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44 Days to Go

With just over six weeks to go before the presidential election between Barack Obama and John McCain, here's a list of five suggestions to keep in mind when navigating the rapids and torrents of political media coverage:

1-Events are more important than the campaigns. In the last six weeks alone, real-world events have abruptly changed the agenda and shifted the momentum of the race. First, Russia's invasion of Georgia in early August immediately put national security back at the top of the campaign conversation, to the advantage of McCain, who struck a high-profile and aggressive stance, in contrast to Obama, who offered little but pre-chewed platitudes before returning to his vacation.

The episode served to remind the public of McCain's perceived advantage on foreign policy, and started a tilt of undecided voters towards the Republican that Obama didn't stop until the second Big Event, last week's banking meltdown, which triggered a full-blown crisis and quickly returned the campaign talk to economics, Obama's strong suit. In between, of course, the Sarah Palin hurricane roared as another Big Story, but one that is less likely to have lasting impact beyond helping McCain to consolidate his Republican base.

2-Race matters. Democrats who were beginning to feel confident again at the recent pro-Obama shift in national polls were chilled by a new AP/Yahoo poll, conducted with Stanford University that suggests that "the percentage of voters who may turn away from Obama because of his race could easily be larger than the final difference between the candidates in 2004 -- about two and one-half percentage points."

Among other things, the poll found that only 7 in 10 Democrats is supporting Obama, and that among that group, large numbers hold negative attitudes about blacks such as they are "complaining," "violent" or "lazy." Said Stanford political scientist Paul Sniderman, who helped design the poll: "There are a lot fewer bigots than there were 50 years ago, but that doesn't mean there's only a few bigots." You can link to the survey here.

3-Forget the national polls. Amid the constant barrage of daily national polls - He's up! He's down! Oh, he's back up! - it's easy to forget that a presidential campaign is not a national election, but 50 state elections that form the framework for the electoral college vote.

As of today, McCain is significantly ahead in states with 216 electoral votes while Obama is significantly ahead in states with 202. As a practical matter, that means the election is likely to be decided in these eight toss-up states with 120 electoral votes: Colorado and Nevada in the west; Indiana, Minnesota, Michigan, Ohio and Pennsylvania in the Midwest and New Hampshire in the northeast. Political junkies can check in for a daily fix of state-by-state polling data here.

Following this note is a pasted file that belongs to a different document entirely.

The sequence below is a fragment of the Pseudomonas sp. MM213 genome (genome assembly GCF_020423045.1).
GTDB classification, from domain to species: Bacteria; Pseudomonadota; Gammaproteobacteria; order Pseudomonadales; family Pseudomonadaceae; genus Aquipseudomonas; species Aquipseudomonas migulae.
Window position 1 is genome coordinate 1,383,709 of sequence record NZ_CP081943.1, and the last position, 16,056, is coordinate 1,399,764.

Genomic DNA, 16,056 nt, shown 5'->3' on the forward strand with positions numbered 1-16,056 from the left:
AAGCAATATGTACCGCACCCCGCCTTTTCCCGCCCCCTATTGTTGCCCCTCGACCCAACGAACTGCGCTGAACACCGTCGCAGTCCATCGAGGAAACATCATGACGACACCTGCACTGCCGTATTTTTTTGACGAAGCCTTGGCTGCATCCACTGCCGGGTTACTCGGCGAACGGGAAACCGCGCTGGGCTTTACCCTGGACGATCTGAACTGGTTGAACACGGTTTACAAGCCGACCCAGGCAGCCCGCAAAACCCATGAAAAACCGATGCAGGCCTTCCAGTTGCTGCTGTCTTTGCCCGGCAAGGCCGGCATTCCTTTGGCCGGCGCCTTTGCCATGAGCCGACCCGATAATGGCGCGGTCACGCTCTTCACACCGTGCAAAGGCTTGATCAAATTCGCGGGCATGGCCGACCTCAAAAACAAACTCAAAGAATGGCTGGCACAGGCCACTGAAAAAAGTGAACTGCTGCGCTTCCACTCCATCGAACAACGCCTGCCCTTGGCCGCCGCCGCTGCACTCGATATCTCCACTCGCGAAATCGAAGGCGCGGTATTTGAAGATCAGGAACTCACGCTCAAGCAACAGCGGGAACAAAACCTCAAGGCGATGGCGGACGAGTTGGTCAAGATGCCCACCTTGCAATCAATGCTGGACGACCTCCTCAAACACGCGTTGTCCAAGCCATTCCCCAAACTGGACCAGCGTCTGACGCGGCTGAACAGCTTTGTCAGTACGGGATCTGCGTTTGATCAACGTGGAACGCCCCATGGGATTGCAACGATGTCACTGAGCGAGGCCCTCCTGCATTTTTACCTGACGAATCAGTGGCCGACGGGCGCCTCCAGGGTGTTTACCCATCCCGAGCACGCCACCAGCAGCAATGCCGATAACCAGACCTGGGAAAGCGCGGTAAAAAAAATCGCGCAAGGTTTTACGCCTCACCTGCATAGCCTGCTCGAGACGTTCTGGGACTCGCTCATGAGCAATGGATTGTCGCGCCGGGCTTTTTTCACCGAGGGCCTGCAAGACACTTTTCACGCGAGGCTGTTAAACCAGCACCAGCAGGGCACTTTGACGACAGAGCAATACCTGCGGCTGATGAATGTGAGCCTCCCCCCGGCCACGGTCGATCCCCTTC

4-The debates will be decisive. Big picture, Obama and McCain both come to the table with 45 percent of voters on their side, so the fight is about the 10 percent of those who are undecided. It is the shifts in the views of this small group that account for the day-to-day movement in the national polls.

Whenever one of the cable nets does a piece on undecided voters they usually track down some terminally earnest, usually corpulent, person usually wearing wire rims in some rural diner, who says something like "I just haven't heard enough yet about their positions on deferred maintenance for infrastructure to make up my mind." Bushwah. Let's be honest, most of that 10 percent isn't paying close, if any, attention and will probably make up their minds in the last day or two before the election. That's why the stakes are so high for the upcoming series of televised debates; the one vice-presidential and three presidential debates represent the candidates' best chances to attract large numbers of the undecideds and make an impression on them. They tee it up first Friday night in Mississippi at 6 p.m. PDT.

5-The referees have lost control of the game Among other things, the 2008 campaign is likely to be remembered as the year when the mainstream media - the big papers and the networks - lost the ability to act as a referee in presidential campaigns. Faced with growing questions about, well, lies that McCain and Sarah Palin put in their ads and in their speeches, campaign coat holder Brian Rogers said this: "We're running a campaign to win. And we're not too concerned about what the media filter tries to say about it."

So despite a drumbeat of stories pointing out the falsity of charges McCain keeps hurling for example, that Obama would raise taxes on the middle class, when his tax plan calls for higher taxes only on the top 2 percent polls show that a majority of Americans believe McCain's claim. And just like America went to war in Iraq believing that country was behind the 9/11 attacks, large numbers of people now believe that Obama is a Muslim, as Nick Kristof shows here.

Bottom line: the ways and means by which voters especially that crucial 10 percent - get their information this year will be very different from any previous campaign. Just like the rest of the 2008 election.

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